EternityZA 1226 Report post Posted April 6, 2012 Hi. I have a very specific problem. Explaining exactly what Im doing is most likely redundent so Im just going to try and explain what I need as best as possible using a simple example. Im applying a eular angle to a vector in 3D space by first rotating the vector around the x-axes, then y, then z. Its a givin that for this particular eular angle the same end result can be achived by only rotating around the z axis by a certian amount. For this givin Eualr angle how would I calculate the neccesary rotation around the Z axis. Thnx in Advance! 0 Share this post Link to post Share on other sites
RunsWithScissors 100 Report post Posted April 6, 2012 I could be wrong but it seems like what you are looking for is a quaternion. You can't represent any rotated vector by only rotating it around the Z-Axis. A quaternion is simply a vector in space that can represent your rotation and then an amount of rotation around that axis. But constraining the rotation to only rotating around the Z-Axis will limit your degrees of freedom. Hopefully this is what you were trying to explain. If not, correct me and hopefully I can help. 0 Share this post Link to post Share on other sites
EternityZA 1226 Report post Posted April 6, 2012 Yes rotating around only 1 axis will limit the degrees of freedom but thats fine. As i tried to explain the input eular angle will always fall within the allowed range as a givin. Heres some actual numbers rotating a point in 3D space with eular angle x: 180 y: 180 z: 50 in the order of x,y and then z will have the same effect on the point as just rotating around the z-axis by 130 degrees so i want to know how i can get from x: 180 y: 180 z: 50 to x: 0 y: 0 z: 130 0 Share this post Link to post Share on other sites
haegarr 7374 Report post Posted April 6, 2012 When using column vector notation, the Euler rotation is formulated as [b]R[/b][sub]z[/sub] * [b]R[/b][sub]y[/sub] * [b]R[/b][sub]x[/sub] =: [b]R[/b][sub]E[/sub] which you want to equal a single z axis rotation, so that [b]R[/b][sub]E[/sub] = [b]R[/b][sub]z[/sub]' This implies 9 equations for a single variable (namely the argument angle to [b]R[/b][sub]z[/sub]'), what obviously can be solved in special situations only. When such a situation is actually given, then you have 4 equations like cos( z' ) = a cos( z' ) = b sin( z' ) = c -sin( z' ) = d where the numerical values of a and b as well as those of c and -d are obviously the same; further a and c need to differ in a phase shift of 90 degree. When you use the arccos or arcsin function for solving, then you get a result that covers a half circle only. So you need to take 2 of the above functions into account. One way to do this is to choose e.g. tan( z' ) = sin( z' ) / cos( z' ) = a / c and hence z' = arctan( a / c ) in principle. However, this formula still has problems, because it (1.) is vulnerable against c==0 and (2.) only 2 of the 4 quadrants can be identified (i.e. the same problem as those above). Fortunately, most programming languages provide a variant of arctan that internally deals with this problem. This function is usually named atan2. So try z' = atan2( c, a ) where a and c are picked from the combined Euler rotation matrix. FYI: The above does something like looking at the problem in the 2D space given by the x/y plane. It sees a vector (a c)[sup]t[/sup] and computes the angle that is between the principal x axis and the vector. You can find several discussions of this in this forum if you search for e.g. "atan2". 1 Share this post Link to post Share on other sites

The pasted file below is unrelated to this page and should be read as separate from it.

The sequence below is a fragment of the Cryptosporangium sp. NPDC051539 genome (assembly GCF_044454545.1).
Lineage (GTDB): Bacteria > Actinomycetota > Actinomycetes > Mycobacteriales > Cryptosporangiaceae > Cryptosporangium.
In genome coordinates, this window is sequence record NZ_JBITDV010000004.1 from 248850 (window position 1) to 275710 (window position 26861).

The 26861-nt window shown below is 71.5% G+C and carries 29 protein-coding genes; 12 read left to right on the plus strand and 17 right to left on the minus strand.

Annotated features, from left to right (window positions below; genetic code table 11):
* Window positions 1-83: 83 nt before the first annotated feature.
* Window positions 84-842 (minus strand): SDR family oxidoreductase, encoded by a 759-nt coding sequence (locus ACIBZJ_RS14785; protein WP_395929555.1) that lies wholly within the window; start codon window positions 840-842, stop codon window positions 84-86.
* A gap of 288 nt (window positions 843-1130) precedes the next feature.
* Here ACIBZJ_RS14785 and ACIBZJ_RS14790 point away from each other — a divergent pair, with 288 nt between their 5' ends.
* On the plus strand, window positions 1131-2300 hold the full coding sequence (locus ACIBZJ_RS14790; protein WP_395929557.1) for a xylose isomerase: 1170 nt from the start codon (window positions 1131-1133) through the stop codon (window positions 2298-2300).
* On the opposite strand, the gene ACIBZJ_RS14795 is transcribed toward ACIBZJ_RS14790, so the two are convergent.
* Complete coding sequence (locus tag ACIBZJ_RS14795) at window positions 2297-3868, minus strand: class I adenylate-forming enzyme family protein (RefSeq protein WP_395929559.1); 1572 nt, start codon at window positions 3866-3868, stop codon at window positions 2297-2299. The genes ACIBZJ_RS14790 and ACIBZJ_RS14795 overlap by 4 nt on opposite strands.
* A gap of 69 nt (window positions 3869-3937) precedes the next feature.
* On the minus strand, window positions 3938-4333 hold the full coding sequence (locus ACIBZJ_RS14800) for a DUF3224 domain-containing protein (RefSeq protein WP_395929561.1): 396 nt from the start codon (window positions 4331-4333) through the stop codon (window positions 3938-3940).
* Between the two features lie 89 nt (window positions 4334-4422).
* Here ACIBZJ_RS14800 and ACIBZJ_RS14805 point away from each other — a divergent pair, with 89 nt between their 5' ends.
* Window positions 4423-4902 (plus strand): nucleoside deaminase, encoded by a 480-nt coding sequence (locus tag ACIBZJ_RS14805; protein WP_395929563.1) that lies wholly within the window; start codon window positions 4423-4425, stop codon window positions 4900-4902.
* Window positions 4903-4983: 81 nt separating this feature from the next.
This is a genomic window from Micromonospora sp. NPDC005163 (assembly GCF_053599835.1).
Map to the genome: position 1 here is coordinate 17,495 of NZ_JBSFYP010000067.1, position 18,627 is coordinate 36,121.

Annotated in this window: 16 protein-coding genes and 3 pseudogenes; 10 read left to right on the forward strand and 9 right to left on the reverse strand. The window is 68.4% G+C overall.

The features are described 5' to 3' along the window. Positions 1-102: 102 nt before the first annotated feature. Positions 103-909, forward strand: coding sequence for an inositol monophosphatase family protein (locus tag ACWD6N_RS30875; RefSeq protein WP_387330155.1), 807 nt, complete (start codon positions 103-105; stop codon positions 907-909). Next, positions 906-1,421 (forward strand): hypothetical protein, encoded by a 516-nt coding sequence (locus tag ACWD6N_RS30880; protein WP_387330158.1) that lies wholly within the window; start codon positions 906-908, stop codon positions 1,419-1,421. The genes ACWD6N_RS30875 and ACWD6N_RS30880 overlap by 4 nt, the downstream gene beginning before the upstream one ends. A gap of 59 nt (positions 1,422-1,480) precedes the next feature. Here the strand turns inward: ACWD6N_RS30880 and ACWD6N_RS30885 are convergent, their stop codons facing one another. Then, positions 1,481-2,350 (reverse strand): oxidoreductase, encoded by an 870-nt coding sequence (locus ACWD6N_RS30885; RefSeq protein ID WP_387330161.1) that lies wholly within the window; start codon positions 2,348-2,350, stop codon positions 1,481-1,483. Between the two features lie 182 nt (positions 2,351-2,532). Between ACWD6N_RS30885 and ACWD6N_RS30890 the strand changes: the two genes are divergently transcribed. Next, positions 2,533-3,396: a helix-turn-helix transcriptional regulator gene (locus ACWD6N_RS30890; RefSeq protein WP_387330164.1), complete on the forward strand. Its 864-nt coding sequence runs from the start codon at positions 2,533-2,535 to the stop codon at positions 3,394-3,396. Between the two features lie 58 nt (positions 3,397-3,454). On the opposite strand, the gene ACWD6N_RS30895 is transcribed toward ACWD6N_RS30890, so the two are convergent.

EternityZA 1226 Report post Posted April 6, 2012 Thnx! i got it working. 0 Share this post Link to post Share on other sites
lauris71 841 Report post Posted April 6, 2012 I once wrote some examples about generic Euler angle conversions: [url="http://khayyam.kaplinski.com/2011/02/converting-rotation-matrix-to.html"]http://khayyam.kapli...-matrix-to.html[/url] [url="http://khayyam.kaplinski.com/2011/06/more-about-matrix-to-euler-angles.html"]http://khayyam.kapli...ler-angles.html[/url] These allow you:[list] [*]Convert rotation matrix to arbitrarily ordered Euler angles (useful for animations) [*]Pick the smallest set of angles from alternate rotation variants (that is what you needed) [*]Pick the set of angles from alternate rotation variants that is closest to some previous set (useful for animations) [*]Should be gimbal-lock safe [/list] 0 Share this post Link to post Share on other sites